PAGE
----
10 May 2022

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Direct access barrister had authority to agree costs, High Court rules

Fact he had left his chambers was not enough on its own to end retainer

It’s a deal: Barrister had apparent authority to agree order

The High Court has rejected a defendant’s argument that his direct access barrister did not have the authority to agree the final costs order after a draft judgment was circulated.

Darryl Allen QC, sitting as a deputy High Court judge, held that the fact the barrister had left his chambers during the retainer did not terminate their relationship without any evidence the defendant has proactively done so.

In the substantive ruling in Ashford Borough Council & Anor v Wilson [2022] EWHC 988 (QB), the claimants obtained a final injunction restraining the defendant from harassing the claimants and those that they represented in these proceedings. The claimants succeeded on all issues.

At trial, the claimants were represented by Adam Solomon QC and Samuel Davis. The defendant was represented by Alexander Deakin, who was instructed under the direct access scheme.

The draft judgment was circulated on 10 September 2021 and the parties asked to agree an order, including an order for costs, in the light of the findings. On 15 September, Mr Davis emailed the judge with an agreed final injunction and costs order, along with an email from Mr Deakin confirming his agreement.

This showed that Mr Deakin was employed DWF Advocacy. But, the judge said, “he was still identified as a barrister and there was no suggestion whatsoever that he was not instructed by the defendant, that he was not authorised to agree orders with the claimants or that he did not have instructions to agree the orders which the claimants had in fact proposed”.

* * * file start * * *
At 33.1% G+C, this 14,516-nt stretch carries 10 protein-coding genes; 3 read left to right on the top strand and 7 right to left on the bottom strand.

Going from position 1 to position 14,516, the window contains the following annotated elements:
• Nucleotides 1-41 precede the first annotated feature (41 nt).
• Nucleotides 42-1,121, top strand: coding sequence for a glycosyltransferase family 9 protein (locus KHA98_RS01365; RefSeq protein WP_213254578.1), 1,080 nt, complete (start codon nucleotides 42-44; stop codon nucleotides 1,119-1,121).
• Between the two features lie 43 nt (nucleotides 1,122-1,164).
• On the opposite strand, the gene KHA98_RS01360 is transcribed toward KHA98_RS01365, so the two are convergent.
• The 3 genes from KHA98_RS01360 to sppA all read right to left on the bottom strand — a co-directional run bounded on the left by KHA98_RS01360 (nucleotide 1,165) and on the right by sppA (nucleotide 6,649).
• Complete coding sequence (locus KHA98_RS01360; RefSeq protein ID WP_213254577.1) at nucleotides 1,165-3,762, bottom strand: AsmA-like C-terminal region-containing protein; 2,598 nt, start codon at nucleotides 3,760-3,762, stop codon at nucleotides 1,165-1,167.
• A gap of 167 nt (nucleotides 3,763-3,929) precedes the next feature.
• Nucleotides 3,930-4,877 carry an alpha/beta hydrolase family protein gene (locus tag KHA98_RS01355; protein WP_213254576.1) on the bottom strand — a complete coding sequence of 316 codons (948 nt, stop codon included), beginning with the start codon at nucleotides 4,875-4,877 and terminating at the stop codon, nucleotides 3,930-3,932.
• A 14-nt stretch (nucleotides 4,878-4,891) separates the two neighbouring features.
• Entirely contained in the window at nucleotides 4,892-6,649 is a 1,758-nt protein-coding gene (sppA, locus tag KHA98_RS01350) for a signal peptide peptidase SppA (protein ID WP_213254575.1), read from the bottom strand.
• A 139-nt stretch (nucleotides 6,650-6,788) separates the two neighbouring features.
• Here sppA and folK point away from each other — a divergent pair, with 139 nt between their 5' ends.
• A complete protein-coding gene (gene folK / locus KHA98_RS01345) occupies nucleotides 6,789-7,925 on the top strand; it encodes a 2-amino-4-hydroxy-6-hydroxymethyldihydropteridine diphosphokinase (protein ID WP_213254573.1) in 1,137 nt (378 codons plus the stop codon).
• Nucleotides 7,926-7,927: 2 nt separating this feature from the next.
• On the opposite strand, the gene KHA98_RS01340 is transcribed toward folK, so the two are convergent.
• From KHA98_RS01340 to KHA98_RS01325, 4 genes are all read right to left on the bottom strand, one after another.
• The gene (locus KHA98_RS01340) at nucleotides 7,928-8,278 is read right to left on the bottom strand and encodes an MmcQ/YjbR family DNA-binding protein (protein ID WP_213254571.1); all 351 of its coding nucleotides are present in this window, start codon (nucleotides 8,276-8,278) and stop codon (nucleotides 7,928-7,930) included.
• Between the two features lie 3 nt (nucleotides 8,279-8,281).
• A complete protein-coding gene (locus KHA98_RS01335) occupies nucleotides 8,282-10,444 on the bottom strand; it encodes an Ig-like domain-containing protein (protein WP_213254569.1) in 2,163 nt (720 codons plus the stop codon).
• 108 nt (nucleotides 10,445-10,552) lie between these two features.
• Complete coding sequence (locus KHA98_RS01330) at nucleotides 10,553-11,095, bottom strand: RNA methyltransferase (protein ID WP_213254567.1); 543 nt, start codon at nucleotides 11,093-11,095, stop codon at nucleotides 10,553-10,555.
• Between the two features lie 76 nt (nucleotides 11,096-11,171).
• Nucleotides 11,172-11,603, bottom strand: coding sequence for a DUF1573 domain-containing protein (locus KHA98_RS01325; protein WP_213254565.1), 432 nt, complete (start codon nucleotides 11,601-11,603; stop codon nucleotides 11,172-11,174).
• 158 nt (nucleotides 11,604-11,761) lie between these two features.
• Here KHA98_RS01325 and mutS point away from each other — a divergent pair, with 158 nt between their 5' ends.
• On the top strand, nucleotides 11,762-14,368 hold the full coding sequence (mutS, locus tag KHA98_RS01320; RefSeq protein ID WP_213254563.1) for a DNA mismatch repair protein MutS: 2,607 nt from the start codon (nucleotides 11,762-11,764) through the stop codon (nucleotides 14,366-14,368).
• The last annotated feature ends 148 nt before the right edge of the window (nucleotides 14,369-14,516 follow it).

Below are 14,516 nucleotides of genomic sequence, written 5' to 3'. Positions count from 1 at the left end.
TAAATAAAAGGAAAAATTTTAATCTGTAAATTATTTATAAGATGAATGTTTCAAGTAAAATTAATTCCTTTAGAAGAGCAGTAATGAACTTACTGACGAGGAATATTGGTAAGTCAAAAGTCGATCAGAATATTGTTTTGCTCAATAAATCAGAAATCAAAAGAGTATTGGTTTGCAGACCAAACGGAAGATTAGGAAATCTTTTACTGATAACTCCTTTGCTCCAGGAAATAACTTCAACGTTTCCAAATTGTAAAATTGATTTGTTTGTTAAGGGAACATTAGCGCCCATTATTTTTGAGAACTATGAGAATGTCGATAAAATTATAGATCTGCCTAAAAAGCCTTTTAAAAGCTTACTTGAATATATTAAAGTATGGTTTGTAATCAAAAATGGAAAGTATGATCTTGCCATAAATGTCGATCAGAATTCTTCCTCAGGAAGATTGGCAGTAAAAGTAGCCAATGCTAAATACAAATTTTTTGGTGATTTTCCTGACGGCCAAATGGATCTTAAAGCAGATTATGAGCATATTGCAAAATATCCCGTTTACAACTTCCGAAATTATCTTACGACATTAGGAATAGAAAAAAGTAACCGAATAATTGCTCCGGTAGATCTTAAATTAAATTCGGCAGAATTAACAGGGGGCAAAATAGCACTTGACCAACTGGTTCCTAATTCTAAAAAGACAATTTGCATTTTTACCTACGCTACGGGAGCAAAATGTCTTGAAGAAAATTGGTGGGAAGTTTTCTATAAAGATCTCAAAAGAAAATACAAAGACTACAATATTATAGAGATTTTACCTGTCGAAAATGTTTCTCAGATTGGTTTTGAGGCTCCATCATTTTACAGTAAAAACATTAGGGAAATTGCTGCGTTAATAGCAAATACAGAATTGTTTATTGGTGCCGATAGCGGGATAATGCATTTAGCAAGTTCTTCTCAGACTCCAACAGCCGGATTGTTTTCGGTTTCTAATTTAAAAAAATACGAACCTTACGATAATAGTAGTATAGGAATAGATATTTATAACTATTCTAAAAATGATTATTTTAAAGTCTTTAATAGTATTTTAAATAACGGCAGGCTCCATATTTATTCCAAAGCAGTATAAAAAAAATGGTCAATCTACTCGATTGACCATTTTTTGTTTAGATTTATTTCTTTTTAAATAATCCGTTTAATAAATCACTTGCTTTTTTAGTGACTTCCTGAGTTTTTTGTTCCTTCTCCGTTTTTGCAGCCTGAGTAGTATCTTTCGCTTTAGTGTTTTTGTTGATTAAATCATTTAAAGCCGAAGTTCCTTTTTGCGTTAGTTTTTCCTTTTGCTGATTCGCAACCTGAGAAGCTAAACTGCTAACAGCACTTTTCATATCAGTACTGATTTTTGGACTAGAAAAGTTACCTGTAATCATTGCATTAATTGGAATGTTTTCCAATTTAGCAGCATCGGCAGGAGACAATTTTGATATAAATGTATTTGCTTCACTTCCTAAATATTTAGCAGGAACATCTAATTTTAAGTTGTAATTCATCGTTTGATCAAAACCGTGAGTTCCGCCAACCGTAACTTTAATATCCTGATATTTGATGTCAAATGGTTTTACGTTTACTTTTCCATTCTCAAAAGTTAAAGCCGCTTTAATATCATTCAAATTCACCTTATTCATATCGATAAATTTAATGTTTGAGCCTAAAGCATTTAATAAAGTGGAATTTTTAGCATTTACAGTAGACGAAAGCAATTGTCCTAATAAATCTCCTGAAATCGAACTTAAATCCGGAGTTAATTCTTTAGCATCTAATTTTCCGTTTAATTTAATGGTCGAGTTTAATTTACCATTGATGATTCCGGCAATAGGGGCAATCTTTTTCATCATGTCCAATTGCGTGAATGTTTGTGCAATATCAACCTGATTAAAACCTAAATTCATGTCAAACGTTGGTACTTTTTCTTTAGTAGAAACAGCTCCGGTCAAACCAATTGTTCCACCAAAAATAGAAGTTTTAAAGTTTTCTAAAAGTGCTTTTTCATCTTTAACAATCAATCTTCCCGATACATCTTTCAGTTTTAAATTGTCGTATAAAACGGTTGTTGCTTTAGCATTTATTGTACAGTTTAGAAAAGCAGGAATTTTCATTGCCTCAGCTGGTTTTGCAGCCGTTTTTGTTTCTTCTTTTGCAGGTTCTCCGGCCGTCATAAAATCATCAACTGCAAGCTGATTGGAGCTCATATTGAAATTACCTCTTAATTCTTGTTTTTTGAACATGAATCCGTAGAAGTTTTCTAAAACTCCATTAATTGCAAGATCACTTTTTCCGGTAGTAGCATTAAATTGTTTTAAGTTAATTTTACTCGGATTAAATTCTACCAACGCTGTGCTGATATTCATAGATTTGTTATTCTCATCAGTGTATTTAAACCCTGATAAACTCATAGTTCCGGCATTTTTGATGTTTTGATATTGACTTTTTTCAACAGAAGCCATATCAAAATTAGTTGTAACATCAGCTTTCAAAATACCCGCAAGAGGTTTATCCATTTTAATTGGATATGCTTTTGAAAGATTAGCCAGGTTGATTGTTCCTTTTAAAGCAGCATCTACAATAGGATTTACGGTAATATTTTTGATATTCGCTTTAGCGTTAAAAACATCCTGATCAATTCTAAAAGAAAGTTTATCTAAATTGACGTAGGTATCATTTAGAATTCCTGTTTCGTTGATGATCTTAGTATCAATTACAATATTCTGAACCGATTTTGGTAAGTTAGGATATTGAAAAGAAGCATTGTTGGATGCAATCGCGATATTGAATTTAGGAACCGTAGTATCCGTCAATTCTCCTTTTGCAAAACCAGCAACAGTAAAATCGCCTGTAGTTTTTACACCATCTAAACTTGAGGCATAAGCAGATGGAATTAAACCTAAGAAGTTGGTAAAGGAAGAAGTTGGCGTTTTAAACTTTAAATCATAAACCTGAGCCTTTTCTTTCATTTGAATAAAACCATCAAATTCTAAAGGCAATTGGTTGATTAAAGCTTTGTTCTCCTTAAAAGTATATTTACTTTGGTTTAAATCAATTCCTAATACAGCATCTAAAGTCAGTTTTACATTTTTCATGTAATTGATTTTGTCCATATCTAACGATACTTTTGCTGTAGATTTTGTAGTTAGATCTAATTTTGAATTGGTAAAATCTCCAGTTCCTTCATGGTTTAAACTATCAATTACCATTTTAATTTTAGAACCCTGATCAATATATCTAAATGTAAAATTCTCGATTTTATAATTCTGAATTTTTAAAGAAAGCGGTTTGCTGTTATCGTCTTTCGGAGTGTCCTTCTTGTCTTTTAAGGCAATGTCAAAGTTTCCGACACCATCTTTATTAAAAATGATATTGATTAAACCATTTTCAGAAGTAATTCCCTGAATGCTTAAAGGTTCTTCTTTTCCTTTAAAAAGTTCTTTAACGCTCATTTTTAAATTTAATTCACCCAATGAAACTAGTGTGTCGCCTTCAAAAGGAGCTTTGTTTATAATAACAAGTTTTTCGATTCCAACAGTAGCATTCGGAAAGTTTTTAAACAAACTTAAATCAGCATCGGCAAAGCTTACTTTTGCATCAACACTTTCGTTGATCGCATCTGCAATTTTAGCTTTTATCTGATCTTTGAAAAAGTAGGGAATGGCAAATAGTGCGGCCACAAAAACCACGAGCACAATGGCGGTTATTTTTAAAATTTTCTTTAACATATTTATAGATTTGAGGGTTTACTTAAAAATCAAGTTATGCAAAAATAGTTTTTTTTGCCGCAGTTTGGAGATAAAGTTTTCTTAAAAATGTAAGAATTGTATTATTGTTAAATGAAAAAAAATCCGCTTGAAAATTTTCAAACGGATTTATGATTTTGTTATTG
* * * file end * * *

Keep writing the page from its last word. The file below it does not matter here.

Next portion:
The costs order provided that the defendant was to pay the claimants' costs on the standard basis up to 26 September 2020, and on the indemnity basis thereafter due to the claimants beating their part 36 offer.

On 20 September, Mr Deakin emailed the judge to say that Fergus Wilson, the defendant, had told him he was no longer instructed and that Mr Wilson did not agree to the order in respect of costs on account.

On the same day Mr Wilson told the claimant Mr Deakin had ceased to be his barrister on 30 April 2021 “when he walked out on Stour Chambers”. He disputed the entire costs order.

Mr Allen said the question was whether the defendant was bound by the agreed costs order: “The defendant has not provided any evidence that Mr Deakin was no longer instructed by him as at 15 September 2021. He has provided no evidence that he terminated Mr Deakin's direct access instructions/retainer prior to 15 September 2021.”

The “high point” of the defendant's position was that he considered Mr Deakin no longer "his barrister" after he left his chambers.

The judge said: “The defendant equates Mr Deakin leaving his chambers to take up a position as an employed barrister to terminating the direct access instructions. That does not follow. There is no evidence that the direct access agreement provided that the instructions would be terminated in the event that Mr Deakin left his chambers.

“There is no evidence that the defendant terminated Mr Deakin's instructions. There is certainly no evidence that Mr Deakin considered his instructions to have been terminated. Indeed, his participation in agreeing a list of typographical corrections and the draft orders demonstrates that he considered himself still instructed to represent the defendant.”

The brief to represent a client extended to considering the judgment and agreeing the orders that flowed from it, Mr Allen stressed. “I have no doubt that the defendant would have been the first to complain had Mr Deakin ignored the court's requests for an agreed list of corrections and agreed orders.”

Importantly, there was also “no suggestion or evidence” that the defendant notified the claimants that Mr Deakin was no longer instructed prior to 20 September

This all meant that agreeing the order was “entirely consistent with and within the ambit” of the barrister’s apparent authority.

“The parties are bound by that agreement. This is not a case in which the court should exercise its discretion to permit the defendant to withdraw from that agreement.”

Mr Allen added that, were he wrong on that, he would have made the same order as was agreed anyway, and included all of the part 36 consequences.

Adam Solomon QC and Samuel Davis (instructed by the first claimant) for the claimants. The defendant appeared in person.